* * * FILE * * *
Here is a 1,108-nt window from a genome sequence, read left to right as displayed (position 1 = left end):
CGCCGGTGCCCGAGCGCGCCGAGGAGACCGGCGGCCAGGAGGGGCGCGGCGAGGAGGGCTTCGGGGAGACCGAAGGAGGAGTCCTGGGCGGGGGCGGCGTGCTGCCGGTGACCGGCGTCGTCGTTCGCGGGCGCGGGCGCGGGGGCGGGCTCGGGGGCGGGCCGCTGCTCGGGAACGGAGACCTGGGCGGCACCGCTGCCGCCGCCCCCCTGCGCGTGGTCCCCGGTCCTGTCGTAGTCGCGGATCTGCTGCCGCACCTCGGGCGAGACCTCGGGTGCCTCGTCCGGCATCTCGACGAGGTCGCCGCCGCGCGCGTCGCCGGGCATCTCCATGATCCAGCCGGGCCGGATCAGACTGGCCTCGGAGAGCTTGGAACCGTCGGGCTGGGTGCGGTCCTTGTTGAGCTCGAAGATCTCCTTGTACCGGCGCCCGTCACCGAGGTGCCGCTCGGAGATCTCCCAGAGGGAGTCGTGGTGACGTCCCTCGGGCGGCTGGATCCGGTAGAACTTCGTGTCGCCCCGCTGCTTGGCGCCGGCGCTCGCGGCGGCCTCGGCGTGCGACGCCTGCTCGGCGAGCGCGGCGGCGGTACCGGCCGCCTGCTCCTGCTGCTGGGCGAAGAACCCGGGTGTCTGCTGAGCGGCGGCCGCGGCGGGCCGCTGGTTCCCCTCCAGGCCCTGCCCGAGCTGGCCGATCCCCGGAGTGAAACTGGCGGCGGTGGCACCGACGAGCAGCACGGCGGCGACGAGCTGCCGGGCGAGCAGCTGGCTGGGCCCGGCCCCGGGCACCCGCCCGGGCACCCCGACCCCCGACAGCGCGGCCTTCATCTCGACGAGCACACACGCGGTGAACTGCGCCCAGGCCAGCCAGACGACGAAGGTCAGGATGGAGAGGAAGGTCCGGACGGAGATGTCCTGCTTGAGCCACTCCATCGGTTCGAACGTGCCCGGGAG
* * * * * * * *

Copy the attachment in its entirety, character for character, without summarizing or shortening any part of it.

Here is a 1,108-nt window from a genome sequence, read left to right as displayed (position 1 = left end):
CGCCGGTGCCCGAGCGCGCCGAGGAGACCGGCGGCCAGGAGGGGCGCGGCGAGGAGGGCTTCGGGGAGACCGAAGGAGGAGTCCTGGGCGGGGGCGGCGTGCTGCCGGTGACCGGCGTCGTCGTTCGCGGGCGCGGGCGCGGGGGCGGGCTCGGGGGCGGGCCGCTGCTCGGGAACGGAGACCTGGGCGGCACCGCTGCCGCCGCCCCCCTGCGCGTGGTCCCCGGTCCTGTCGTAGTCGCGGATCTGCTGCCGCACCTCGGGCGAGACCTCGGGTGCCTCGTCCGGCATCTCGACGAGGTCGCCGCCGCGCGCGTCGCCGGGCATCTCCATGATCCAGCCGGGCCGGATCAGACTGGCCTCGGAGAGCTTGGAACCGTCGGGCTGGGTGCGGTCCTTGTTGAGCTCGAAGATCTCCTTGTACCGGCGCCCGTCACCGAGGTGCCGCTCGGAGATCTCCCAGAGGGAGTCGTGGTGACGTCCCTCGGGCGGCTGGATCCGGTAGAACTTCGTGTCGCCCCGCTGCTTGGCGCCGGCGCTCGCGGCGGCCTCGGCGTGCGACGCCTGCTCGGCGAGCGCGGCGGCGGTACCGGCCGCCTGCTCCTGCTGCTGGGCGAAGAACCCGGGTGTCTGCTGAGCGGCGGCCGCGGCGGGCCGCTGGTTCCCCTCCAGGCCCTGCCCGAGCTGGCCGATCCCCGGAGTGAAACTGGCGGCGGTGGCACCGACGAGCAGCACGGCGGCGACGAGCTGCCGGGCGAGCAGCTGGCTGGGCCCGGCCCCGGGCACCCGCCCGGGCACCCCGACCCCCGACAGCGCGGCCTTCATCTCGACGAGCACACACGCGGTGAACTGCGCCCAGGCCAGCCAGACGACGAAGGTCAGGATGGAGAGGAAGGTCCGGACGGAGATGTCCTGCTTGAGCCACTCCATCGGTTCGAACGTGCCCGGGAG